by Donna Martinez
Former Senior Writer and Editor, John Locke Foundation
More than half of registered voters polled by Harvard CAPS/Harris disapprove (thankfully) of President Trump’s tariffs on steel and aluminum.
Fifty-two percent disapprove of the administration’s proposed tariffs on aluminum and steel imports, including those from China, and 43 percent said they believe Trump’s proposed tariffs will result in job losses. Thirty-eight percent said the tariffs would protect American jobs and 18 percent said the tariffs would have no impact.
More than two-thirds of voters say they’re concerned countries will retaliate against the U.S., potentially sparking a global trade war.
That concern is well-founded. First, let’s remember why tariffs are bad policy. Tariffs create many more losers than winners — with the winners being the industry that is being protected. Among the losers:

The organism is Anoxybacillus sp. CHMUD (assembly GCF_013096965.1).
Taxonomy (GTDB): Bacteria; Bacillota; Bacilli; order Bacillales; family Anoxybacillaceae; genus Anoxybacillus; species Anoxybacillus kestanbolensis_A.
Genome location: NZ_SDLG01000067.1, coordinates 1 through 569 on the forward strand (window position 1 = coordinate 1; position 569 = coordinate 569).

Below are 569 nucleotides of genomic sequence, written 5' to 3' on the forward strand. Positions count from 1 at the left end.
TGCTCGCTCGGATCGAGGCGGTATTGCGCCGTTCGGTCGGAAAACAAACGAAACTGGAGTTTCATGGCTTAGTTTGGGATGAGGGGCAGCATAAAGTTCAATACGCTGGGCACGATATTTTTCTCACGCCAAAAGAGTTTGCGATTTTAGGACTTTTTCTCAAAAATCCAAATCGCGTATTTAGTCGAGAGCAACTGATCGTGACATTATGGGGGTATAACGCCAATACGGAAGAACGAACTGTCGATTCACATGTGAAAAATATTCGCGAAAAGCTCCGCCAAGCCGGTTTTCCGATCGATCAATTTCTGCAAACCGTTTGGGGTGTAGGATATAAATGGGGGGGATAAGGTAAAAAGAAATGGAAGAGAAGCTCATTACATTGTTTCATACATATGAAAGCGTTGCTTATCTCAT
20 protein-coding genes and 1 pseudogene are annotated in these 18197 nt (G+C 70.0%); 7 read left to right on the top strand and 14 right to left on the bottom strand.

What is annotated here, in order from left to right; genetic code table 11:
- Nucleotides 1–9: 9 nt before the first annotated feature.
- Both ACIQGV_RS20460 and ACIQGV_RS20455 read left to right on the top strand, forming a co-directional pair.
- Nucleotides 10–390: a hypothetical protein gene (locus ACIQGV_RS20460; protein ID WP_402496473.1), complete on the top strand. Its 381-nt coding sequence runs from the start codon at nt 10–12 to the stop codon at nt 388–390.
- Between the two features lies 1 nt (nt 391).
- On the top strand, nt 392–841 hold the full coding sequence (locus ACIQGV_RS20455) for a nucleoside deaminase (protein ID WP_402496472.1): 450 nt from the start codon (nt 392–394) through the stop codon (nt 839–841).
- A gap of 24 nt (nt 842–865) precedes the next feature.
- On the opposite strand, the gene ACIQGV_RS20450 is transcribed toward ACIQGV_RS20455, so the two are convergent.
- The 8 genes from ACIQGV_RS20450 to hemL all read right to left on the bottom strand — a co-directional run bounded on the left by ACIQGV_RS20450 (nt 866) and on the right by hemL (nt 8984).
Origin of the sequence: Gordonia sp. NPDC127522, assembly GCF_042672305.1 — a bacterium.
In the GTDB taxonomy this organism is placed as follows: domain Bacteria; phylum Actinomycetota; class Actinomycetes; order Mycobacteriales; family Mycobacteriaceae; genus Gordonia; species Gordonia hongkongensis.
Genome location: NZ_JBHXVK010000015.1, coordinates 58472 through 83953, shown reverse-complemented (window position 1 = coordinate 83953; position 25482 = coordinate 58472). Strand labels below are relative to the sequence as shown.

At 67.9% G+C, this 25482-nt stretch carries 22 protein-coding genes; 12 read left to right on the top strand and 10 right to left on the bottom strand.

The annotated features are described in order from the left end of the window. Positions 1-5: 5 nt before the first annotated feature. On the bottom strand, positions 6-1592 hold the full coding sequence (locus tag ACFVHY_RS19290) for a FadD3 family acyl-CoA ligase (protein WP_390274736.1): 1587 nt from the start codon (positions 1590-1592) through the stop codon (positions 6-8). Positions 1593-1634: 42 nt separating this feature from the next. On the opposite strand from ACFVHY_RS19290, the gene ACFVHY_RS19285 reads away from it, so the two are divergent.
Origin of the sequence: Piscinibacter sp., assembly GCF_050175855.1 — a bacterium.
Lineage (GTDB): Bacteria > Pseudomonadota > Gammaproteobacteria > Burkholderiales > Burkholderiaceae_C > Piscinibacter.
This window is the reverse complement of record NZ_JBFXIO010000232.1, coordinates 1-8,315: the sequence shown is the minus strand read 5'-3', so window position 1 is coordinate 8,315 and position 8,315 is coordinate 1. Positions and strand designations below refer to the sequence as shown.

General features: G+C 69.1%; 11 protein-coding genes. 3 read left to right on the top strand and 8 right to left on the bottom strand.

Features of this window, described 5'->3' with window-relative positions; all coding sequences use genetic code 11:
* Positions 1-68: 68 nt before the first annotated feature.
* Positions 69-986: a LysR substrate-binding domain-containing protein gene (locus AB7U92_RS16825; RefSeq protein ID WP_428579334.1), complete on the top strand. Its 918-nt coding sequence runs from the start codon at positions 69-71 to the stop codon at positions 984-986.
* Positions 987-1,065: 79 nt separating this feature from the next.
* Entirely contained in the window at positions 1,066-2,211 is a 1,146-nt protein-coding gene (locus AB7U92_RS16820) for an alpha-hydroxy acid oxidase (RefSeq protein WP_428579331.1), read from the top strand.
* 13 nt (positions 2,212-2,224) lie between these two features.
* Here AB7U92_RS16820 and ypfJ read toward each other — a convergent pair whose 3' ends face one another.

Since the Trump administration announced that it was going to place 25 and 10 percent tariffs on steel and aluminum, respectively, we have been hearing about its harm to industries like automakers, for which steel is an important input, and beverage producers, which distribute their products in aluminum containers. The fact of the matter is that protectionism drives up the cost of production for industries that use the protected products. As such, it leads to a reduction in the supply of those products, which, in turn, means fewer people are employed in those industries.
And now China is threatening to retaliate in reaction to President Trump’s plan for more tariffs. If that occurs, North Carolina will be a big loser. Larry Wooten of the North Carolina Farm Bureau explained the impact of tariffs to the New & Observer.
Sampson, Johnston and Nash counties are among the largest tobacco-producing counties in the state. Wooten said North Carolina produces about 50 percent of the nation’s tobacco and exports about 75 percent of the tobacco it grows.